Dr. Emily Weiss digs into shelter decisions surrounding kids and dogs.
Recently there has been a flurry in the news of dogs biting children. Some of my Facebook friends have shared some of them on their pages, and I have noticed the comments tend to fall into one of two camps: The blame-the-shelter camp for allowing the dog to be adopted to a family, and the blame-the-family camp – as we “should never allow a dog to be alone with children.”
I get and agree we should not be leaving toddlers alone with most dogs, but is it correct that we want to be messaging that kids and dogs are not safe together? I understand pythons and children alone together are unsafe…but dogs and kids?
My first dog was a West Highland white terrier named Muffin. Boy oh boy, did I love that dog! She slept by my head every night, and would endure being dressed up, endless attempts at training and more. She was not always happy with these events, and she would clearly communicate those times with a soft terrier growl. I heard her, and the session would end. My parents loved me and (trust me!) had a low tolerance for any risk to my safety… and I was safe. Muffin was safe.
Many, many dogs are great and wonderful companions for children – the bonds that develop are likely growing the next generation of animal welfare advocates. Can we acknowledge that most of us had dogs when we were kids and we likely spent time alone with them? There are many dogs in our shelters who are fantastic child companions – and some who are not. While I think it is very prudent to communicate the importance of taking the time to have the bond between dog and kid develop and to keep vigilant while the relationship develops, I also see great value in promoting the great opportunities for kids and dogs becoming best friends.
Some pictures from a few of you with your dogs…
The ASPCA’s B.J. Rogers with his uncle’s dog, Duke
Ellen Taylor, ED at Humane Society of Washington County, with her dog, Sandy
Lisa Pederson, CEO, Humane Society of Boulder Valley
I have found that some organizations restrict the best “kid dogs” from kids – the silly, rambunctious, soft, loose and overly wiggly dogs – as they are concerned that the dog will be too rough and may hurt the kids by knocking them over in play. My second dog as a child was a black Lab who knocked me down often as we played together – I suspect I may have scraped my knee at some point, but mostly we just had a good time. Watching the interaction between dog and kid and watching the expressions of the dogs, kids and parents during the interaction with the dog can be a great way to help assure a good match.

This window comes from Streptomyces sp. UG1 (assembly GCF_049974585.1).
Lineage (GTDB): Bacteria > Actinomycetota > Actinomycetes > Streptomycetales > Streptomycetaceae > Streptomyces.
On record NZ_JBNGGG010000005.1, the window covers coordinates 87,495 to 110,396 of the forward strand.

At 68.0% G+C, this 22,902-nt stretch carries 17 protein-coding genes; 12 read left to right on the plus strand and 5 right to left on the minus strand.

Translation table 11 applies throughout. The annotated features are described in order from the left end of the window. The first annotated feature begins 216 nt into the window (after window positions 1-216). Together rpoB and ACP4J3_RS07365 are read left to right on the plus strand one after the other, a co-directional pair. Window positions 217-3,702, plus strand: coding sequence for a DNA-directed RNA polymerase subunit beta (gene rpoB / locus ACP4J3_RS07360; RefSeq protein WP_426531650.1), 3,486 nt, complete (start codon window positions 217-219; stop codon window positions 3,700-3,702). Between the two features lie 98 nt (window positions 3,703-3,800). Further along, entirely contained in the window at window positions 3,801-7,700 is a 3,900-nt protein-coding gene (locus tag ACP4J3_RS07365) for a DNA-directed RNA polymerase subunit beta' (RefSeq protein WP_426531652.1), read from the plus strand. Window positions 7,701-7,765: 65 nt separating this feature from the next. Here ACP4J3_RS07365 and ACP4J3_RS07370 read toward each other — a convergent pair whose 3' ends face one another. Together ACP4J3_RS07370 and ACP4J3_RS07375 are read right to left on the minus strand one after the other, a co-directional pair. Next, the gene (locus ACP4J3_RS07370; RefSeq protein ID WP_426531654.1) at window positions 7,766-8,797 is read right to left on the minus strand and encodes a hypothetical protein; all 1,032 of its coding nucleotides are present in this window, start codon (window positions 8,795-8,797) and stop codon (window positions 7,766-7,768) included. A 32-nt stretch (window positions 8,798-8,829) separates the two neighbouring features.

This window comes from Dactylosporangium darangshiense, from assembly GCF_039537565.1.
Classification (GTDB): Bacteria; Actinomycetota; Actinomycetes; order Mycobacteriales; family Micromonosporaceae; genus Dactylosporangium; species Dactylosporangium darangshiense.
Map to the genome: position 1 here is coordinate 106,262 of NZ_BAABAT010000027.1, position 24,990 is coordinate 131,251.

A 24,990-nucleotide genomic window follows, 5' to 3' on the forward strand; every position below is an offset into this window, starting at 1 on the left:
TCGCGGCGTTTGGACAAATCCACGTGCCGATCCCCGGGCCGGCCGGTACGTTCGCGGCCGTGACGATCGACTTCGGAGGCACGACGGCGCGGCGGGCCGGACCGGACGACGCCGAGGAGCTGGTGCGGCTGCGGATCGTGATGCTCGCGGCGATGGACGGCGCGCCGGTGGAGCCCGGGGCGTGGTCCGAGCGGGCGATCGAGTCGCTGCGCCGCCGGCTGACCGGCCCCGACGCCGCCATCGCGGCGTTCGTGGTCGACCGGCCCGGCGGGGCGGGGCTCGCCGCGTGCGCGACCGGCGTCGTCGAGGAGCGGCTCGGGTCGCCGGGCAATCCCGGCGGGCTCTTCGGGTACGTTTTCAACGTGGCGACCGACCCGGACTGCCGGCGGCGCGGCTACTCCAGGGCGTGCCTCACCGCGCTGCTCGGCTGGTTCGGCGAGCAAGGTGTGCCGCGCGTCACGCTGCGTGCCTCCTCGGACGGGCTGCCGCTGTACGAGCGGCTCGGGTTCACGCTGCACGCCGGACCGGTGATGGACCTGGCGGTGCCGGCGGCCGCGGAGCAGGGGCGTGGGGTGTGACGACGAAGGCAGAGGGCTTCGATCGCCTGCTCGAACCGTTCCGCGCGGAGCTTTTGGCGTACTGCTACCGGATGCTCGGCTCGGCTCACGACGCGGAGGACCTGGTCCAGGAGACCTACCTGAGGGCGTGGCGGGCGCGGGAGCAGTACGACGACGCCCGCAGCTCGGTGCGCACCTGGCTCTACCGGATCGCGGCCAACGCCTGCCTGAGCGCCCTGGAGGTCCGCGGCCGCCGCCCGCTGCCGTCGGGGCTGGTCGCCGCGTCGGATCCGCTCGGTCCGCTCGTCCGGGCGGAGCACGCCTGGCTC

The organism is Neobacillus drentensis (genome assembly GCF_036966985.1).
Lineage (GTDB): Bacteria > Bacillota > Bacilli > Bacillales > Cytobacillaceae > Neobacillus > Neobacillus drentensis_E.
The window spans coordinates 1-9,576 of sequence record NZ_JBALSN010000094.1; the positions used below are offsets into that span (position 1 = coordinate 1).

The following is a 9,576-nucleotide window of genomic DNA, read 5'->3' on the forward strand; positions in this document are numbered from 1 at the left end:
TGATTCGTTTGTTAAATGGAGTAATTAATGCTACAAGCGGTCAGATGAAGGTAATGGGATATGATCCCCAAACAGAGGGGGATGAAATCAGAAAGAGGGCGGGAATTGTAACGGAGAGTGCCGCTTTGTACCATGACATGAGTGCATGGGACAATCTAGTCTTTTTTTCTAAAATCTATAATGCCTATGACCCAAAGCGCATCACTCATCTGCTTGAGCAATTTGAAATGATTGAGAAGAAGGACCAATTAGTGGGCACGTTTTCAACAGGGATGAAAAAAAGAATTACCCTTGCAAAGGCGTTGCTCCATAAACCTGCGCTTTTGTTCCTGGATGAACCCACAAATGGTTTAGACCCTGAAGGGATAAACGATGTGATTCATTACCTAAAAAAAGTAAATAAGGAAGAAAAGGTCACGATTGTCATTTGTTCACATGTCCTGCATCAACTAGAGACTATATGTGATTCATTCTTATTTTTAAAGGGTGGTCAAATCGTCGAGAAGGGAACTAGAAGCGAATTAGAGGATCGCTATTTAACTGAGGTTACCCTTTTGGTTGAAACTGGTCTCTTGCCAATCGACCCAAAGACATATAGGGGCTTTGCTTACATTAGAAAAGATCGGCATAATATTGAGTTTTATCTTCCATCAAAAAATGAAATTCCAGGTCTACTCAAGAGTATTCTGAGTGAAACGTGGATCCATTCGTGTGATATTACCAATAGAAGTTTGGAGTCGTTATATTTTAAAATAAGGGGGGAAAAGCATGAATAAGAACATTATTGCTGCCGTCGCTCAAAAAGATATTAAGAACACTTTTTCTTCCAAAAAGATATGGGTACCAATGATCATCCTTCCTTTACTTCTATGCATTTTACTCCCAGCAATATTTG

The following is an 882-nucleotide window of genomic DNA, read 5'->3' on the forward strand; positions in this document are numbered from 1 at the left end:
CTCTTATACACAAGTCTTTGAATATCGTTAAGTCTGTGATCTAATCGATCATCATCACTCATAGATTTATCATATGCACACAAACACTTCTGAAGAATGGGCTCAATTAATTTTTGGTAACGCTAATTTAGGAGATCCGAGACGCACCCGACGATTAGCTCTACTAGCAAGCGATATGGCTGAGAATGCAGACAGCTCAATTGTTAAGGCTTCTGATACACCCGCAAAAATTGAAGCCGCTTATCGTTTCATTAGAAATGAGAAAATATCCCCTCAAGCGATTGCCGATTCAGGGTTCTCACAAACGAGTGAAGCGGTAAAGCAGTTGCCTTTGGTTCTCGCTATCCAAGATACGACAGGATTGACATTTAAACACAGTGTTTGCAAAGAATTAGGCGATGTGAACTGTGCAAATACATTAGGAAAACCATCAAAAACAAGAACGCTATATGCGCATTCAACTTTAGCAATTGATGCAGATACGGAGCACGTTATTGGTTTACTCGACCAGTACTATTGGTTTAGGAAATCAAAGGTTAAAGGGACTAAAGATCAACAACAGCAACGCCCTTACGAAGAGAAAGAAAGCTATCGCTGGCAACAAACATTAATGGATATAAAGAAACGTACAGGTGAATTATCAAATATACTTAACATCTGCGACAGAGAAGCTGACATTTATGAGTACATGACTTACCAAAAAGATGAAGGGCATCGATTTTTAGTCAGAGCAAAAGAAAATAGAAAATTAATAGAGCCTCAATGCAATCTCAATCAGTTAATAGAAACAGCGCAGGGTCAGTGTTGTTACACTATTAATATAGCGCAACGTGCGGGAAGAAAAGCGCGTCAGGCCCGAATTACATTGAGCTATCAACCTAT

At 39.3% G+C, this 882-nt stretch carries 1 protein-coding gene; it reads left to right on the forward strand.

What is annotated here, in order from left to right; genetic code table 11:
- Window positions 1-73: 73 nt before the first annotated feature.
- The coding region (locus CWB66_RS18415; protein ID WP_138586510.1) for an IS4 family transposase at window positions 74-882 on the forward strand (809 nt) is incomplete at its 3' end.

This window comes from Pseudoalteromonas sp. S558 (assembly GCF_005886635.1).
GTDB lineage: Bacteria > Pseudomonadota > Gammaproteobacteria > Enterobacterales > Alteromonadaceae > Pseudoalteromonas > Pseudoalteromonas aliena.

And then there is the other side of the equation. There are also incidents where adopted dogs have caused harm to a child. Some subset of these bites we could have never predicted. The dog appeared safe in the shelter and the behavior just did not surface during our time with him or her. Some of the incidents we may have predicted were a possibility – a dog who was uncomfortable with touch, maybe…or the dog who was tall and stiff during interactions. And then there are the dogs where we have information from the previous guardian that there were incidents with children. The thing is, sometimes we can rehome those dogs and they will never bite; other times they may. Behavior is funny that way. One thing we do know, the best predictor of future behavior is past behavior – but even that is not a perfect predictor.
We have hard decisions to make in sheltering – balancing risk with lifesaving. We err too far on the side of avoidance of risk and we stop many animals from ever going home, we err too far on the side of taking a chance and we cause human harm and likely harm to our reputation and financial stability. It is not black and white for sure. I do not have the answers – but I do know I want to land in a place where kids bond and play with dogs, and lots of dogs get to go home.
ASPCA Vice President, Equine Welfare
Dr. Emily Weiss, PhD, CAAB, oversees strategic direction of the ASPCA Equine Welfare program, a part of the ASPCA's Anti-Cruelty Group. Weiss is a lifelong horse owner and trainer and has conducted research regarding adoption and rehoming of horses. Recently, she began leading the ASPCA's collaboration with The Right Horse Initiative, a collective of industry professionals and equine welfare advocates working to improve the lives of horses in transition by increasing training opportunities for horses and promoting adoption. Weiss leads efforts such as a pilot program with veterinarians and global animal health company Zoetis to provide access to vital veterinary care and increase the likelihood horses can remain in their homes. She also served as the ASPCA’s VP of Research & Development, overseeing research related to the animal sheltering field and developing assessment tools for shelter animals, including the SAFER assessment and Meet Your Match Canine-ality, Puppy-ality and Feline-ality. Before that she created training programs to improve husbandry and decrease stress for many zoo animals. Weiss is co-editor of the Journal of Applied Animal Welfare Science and has published and lectured extensively in the field of applied animal behavior.
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